Profit margin

Profit margin is the profit a company earns as a percentage of its revenue. ​​Simply put, it indicates how many cents of profit the business has generated for each dollar of sale. Companies use this margin as a measure of profitability. The higher the it is the more money the company keeps.

Gross profit margin

Gross profit margin takes into account costs that are directly related to the production or acquisition of products or services. This includes the cost of materials, labour and storage – so-called “cost of goods sold” (COGS). It doesn’t include indirect fixed costs such as rent and utilities. Gross profit margin is calculated using the following formula:

Gross profit margin = (Revenue – COGS) / Revenue x 100

Operating profit margin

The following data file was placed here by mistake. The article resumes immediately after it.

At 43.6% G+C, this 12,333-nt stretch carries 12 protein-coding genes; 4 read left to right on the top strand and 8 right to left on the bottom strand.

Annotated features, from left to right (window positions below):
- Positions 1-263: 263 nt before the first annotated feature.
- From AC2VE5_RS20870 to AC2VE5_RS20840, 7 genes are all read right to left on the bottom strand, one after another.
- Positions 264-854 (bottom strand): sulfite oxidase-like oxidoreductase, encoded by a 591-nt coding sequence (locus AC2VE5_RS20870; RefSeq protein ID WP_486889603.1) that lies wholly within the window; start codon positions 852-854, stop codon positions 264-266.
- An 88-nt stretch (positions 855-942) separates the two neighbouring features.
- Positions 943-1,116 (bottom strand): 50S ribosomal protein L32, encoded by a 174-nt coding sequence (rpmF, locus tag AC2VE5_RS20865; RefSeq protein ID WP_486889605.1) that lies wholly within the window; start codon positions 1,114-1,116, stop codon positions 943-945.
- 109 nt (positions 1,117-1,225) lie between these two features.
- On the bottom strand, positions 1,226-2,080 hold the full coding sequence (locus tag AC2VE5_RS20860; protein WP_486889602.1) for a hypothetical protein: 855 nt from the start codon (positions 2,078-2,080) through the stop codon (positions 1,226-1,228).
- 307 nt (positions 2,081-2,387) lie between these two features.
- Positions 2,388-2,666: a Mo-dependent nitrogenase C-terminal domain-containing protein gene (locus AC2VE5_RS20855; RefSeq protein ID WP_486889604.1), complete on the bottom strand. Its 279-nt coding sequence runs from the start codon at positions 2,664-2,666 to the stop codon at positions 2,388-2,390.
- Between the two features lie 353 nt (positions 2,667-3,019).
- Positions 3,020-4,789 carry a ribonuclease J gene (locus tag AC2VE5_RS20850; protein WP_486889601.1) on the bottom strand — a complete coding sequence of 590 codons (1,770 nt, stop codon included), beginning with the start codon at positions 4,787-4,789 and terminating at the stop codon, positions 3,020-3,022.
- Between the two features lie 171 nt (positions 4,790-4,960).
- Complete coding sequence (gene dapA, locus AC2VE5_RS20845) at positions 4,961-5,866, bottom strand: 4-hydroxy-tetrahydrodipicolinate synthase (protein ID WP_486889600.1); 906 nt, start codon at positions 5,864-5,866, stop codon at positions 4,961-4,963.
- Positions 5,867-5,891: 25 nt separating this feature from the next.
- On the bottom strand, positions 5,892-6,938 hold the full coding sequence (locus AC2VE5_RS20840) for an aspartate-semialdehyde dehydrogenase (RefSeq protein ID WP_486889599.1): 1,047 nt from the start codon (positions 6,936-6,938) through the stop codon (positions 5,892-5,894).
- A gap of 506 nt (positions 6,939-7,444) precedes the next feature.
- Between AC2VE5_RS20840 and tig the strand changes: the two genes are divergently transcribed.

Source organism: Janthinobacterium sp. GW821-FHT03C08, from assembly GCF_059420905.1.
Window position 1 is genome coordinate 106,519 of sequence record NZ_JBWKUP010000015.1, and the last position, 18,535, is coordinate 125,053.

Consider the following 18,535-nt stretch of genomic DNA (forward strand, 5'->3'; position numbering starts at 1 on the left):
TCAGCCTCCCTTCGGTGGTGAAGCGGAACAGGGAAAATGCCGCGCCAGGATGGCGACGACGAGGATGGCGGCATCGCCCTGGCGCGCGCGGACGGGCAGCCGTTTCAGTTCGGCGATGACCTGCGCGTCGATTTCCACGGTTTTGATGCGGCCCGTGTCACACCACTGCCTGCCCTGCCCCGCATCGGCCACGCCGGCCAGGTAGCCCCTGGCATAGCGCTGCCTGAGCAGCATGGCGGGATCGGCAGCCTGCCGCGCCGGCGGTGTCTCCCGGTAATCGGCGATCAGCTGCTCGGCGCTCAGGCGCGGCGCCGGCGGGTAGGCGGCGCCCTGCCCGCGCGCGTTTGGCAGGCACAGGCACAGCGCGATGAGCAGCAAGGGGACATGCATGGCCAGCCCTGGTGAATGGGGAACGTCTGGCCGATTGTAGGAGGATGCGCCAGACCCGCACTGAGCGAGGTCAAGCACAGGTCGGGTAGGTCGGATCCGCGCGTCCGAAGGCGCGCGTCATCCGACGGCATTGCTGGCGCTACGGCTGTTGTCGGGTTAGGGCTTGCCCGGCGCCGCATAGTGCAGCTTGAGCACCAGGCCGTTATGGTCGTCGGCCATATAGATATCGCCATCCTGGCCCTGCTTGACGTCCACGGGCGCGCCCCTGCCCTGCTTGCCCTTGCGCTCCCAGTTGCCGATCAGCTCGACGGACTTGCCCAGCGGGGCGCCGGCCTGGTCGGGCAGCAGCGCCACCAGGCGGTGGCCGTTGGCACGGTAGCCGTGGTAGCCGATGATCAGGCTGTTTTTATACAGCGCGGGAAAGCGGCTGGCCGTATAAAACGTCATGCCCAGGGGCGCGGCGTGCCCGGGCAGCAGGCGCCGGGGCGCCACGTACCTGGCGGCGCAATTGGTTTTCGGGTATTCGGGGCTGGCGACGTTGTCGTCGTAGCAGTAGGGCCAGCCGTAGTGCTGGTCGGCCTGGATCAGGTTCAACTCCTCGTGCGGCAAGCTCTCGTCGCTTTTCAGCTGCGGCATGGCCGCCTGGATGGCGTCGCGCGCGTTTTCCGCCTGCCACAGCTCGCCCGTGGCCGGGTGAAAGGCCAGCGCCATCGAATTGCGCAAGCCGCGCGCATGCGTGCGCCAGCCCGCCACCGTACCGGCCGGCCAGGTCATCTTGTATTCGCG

This type of profit margin includes the COGS and selling, administrative and overhead costs – the operating costs. It doesn’t account for debt, taxes and other non-operational expenses. Operating profit margin is calculated using the following formula:

Operating profit margin = (Revenue – operating costs) / Revenue x 100

Net profit margin

Net profit margin is the total amount of revenue left after subtracting all expenses. It is the most used of the three, also known as the bottom line. Net profit margin is calculated using the following formula:

Net profit margin = (Revenue – all costs) / Revenue x 100

Profit margins are usually calculated for a specific period such as a year or quarter. When comparing annual or quarterly profit margins, companies can see if their profitability is rising or falling and take action if needed. Investors also use profit margins to compare different companies. However, it is important to keep in mind that margins differ by industry. For example, the car industry has a low profit margin since the competition is intense. Pharmaceutical companies, on the other hand, have a high one because their products are patented.